With a population of 4 million people and an area of 1,303 sq km, the diversity and size of LA is reflected in its many neighbourhoods. In fact, the city is home to roughly 200 of these districts, each with its own unique vibe. It’s nearly impossible to keep up with the ever-evolving La La Landscape—especially if you’re visiting, so we narrowed the list down to 16 essential areas (including a few surrounding cities) you need to know when visiting The City of Angels. And with so many things to do in Los Angeles, we’ve also included top activities and attractions to help guide the way.

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Beverly Hills

While it’s true that Beverly Hills is populated by elegant celebs, swanky hotels, and the luxury shops on Rodeo Drive, the city is more approachable than it may appear on reality TV. With botanical gardens, rooftop bars, and one-of-a-kind homes, there’s plenty of beauty to enjoy for all.

What to do: Live like the A-list with a private limo tour led by Another Side Tours, or take a stroll through the palatial gardens of Greystone Mansion.


The “Media Capital of the World” is home to numerous entertainment companies, including Disney, Warner Bros, and NBC. While there’s more to do in the area, first-time visitors will surely want to explore the magic of the silver screen.

What to do: Go behind-the-scenes of hits like Casablanca, Friends, and Two and a Half Men on an outing with Starline Tours that combines a visit to the Warner’s lot and a drive around town to see celebrity homes.


Unsurprisingly, Chinatown is a top destination for the region’s tastiest dim sum and dynamic festivals. Though the neighbourhood is small, it’s packed with things to explore, including historic dive bars and stylish galleries.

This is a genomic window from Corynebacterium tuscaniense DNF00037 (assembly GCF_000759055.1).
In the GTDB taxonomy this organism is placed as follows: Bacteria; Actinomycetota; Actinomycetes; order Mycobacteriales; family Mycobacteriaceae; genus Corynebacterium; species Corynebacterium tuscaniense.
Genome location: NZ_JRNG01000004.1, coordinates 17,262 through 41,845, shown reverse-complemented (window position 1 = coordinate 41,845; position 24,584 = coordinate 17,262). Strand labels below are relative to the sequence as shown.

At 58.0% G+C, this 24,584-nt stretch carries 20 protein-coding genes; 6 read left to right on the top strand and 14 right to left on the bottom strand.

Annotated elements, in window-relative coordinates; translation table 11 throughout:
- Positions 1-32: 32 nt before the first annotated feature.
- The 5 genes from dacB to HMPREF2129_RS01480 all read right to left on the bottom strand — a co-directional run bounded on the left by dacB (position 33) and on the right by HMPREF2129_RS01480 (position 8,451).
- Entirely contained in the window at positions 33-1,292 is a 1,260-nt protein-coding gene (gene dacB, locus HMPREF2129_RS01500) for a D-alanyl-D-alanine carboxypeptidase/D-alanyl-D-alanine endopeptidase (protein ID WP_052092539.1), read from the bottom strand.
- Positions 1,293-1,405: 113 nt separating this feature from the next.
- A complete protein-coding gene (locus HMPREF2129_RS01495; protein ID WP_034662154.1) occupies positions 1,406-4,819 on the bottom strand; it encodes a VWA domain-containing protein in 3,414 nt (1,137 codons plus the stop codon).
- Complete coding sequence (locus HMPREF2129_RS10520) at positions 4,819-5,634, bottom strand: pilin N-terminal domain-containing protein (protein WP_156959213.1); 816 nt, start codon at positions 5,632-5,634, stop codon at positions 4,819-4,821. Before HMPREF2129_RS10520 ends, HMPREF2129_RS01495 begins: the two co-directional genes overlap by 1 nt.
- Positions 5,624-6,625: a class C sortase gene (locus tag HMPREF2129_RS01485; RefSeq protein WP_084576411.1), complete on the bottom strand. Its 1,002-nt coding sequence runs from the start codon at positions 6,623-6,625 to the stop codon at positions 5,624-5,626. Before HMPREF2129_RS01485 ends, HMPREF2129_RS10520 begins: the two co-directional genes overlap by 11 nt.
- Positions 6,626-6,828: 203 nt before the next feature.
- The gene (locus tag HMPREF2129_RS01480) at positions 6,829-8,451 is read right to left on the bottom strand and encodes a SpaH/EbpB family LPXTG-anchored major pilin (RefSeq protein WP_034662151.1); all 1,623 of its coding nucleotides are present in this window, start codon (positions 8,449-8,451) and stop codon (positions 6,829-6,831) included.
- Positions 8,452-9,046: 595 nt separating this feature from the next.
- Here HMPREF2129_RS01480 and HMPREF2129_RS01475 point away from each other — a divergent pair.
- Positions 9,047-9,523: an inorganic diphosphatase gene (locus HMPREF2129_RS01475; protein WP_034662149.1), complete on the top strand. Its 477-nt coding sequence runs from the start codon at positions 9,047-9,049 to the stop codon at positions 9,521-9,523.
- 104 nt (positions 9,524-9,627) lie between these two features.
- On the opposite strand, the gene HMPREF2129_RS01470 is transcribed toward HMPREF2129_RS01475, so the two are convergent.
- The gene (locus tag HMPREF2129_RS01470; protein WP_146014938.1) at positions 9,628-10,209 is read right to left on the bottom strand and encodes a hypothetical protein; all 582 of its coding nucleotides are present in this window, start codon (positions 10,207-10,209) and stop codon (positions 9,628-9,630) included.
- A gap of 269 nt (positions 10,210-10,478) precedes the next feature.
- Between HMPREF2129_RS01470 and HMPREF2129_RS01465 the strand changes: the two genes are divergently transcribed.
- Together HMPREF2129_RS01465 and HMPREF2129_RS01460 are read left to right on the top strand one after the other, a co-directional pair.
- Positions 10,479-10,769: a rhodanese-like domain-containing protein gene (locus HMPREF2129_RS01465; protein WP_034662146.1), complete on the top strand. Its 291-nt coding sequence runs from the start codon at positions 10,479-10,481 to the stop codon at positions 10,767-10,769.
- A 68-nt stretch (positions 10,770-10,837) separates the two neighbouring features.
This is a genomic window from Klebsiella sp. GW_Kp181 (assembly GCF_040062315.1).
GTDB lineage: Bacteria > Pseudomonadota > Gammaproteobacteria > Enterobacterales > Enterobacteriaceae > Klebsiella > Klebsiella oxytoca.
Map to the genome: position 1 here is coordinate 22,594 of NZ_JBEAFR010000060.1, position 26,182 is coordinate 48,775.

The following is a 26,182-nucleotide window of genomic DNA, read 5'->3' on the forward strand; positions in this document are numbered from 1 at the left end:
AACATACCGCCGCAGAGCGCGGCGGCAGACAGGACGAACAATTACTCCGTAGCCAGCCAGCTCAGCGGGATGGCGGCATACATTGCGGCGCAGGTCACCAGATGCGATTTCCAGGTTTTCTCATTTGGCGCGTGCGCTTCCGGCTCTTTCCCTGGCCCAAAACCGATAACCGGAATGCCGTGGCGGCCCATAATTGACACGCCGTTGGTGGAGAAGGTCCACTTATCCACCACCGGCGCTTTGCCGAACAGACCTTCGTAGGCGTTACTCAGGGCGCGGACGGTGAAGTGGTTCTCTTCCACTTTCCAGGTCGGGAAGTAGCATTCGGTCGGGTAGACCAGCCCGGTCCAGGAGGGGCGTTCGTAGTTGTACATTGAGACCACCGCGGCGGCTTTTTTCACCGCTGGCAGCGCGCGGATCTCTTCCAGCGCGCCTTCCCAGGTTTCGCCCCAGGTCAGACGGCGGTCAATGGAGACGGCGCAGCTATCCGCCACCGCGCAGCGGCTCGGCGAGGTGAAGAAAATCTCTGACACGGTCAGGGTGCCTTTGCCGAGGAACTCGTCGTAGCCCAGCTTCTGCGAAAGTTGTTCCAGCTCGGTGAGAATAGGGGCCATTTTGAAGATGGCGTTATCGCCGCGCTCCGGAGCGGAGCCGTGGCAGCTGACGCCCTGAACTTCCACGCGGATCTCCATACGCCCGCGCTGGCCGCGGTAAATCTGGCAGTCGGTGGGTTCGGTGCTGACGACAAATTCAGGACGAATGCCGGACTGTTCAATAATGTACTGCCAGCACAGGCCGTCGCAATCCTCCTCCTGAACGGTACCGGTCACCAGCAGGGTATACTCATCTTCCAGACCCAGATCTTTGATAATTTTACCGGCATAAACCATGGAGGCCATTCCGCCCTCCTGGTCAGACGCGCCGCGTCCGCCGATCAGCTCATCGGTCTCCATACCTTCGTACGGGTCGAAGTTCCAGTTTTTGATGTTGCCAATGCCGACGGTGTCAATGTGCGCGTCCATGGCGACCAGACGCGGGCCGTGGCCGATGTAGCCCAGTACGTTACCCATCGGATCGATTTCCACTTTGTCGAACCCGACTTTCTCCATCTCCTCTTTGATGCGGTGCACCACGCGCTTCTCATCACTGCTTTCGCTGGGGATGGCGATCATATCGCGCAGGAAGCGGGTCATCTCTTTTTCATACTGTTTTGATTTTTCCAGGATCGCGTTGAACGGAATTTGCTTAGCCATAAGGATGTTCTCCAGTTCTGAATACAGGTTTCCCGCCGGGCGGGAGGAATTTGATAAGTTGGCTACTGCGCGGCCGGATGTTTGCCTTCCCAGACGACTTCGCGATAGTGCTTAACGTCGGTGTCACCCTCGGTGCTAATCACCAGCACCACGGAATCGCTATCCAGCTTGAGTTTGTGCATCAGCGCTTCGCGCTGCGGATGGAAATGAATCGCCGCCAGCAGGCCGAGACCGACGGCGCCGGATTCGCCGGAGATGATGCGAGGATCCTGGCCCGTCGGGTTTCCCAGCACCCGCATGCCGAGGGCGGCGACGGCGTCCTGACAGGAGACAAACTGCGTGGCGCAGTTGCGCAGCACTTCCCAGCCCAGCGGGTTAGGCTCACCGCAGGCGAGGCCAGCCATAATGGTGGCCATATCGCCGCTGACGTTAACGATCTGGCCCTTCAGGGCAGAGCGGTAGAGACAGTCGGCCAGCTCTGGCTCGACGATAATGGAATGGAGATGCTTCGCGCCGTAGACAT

What to do: Uncover any number of delicious dim sum recipes at Chinatown Central Plaza or check out cutting-edge art behind the worn facades on Chung King Road.

Culver City

Since the 1920s, Culver City has been a center for media, best known as the home of Sony Pictures and NPR. But there’s more to see outside of the entertainment industry, most notably its off-the-beaten-path museums.

What to do: Check out the scientific wonders at the Museum of Jurassic Technology or immerse yourself in African-American culture at the Mayme A. Clayton Museum.


Currently in the midst of a cultural resurgence, DTLA is a diverse neighbourhood boasting the Historic Core, Fashion District, Arts District, and Little Tokyo, as well as numerous venues like the Staples Center and Disney Concert Hall.

What to do: See old and new come together on an exploration with Downtown LA Walking Tours, visit the acclaimed Hauser & Wirth contemporary gallery, or fill up on street eats at cherry blossom-lined Japanese Village Plaza.

Echo Park

Comprised of the smaller districts of Elysian Park and Angelino Heights, Echo Park—centered around its namesake lake—has welcomed a wave of trendsetters that have transformed the area into a haven for dive bars and electrifying music venues.

What to do: Push your way through the lake in a pedal boat or take in a game at Dodger Stadium.


In this historically Jewish center of LA, Orthodox men share the sidewalk with skateboarders and kosher markets are interspersed with ’90s-inspired streetwear shops. The district is also just a short walk from the eclectic boutiques on Melrose Avenue.

What to do: Grab some authentic Israeli food and bring it with you to a screening of a cult flick at the nonprofit Cinefamily theater.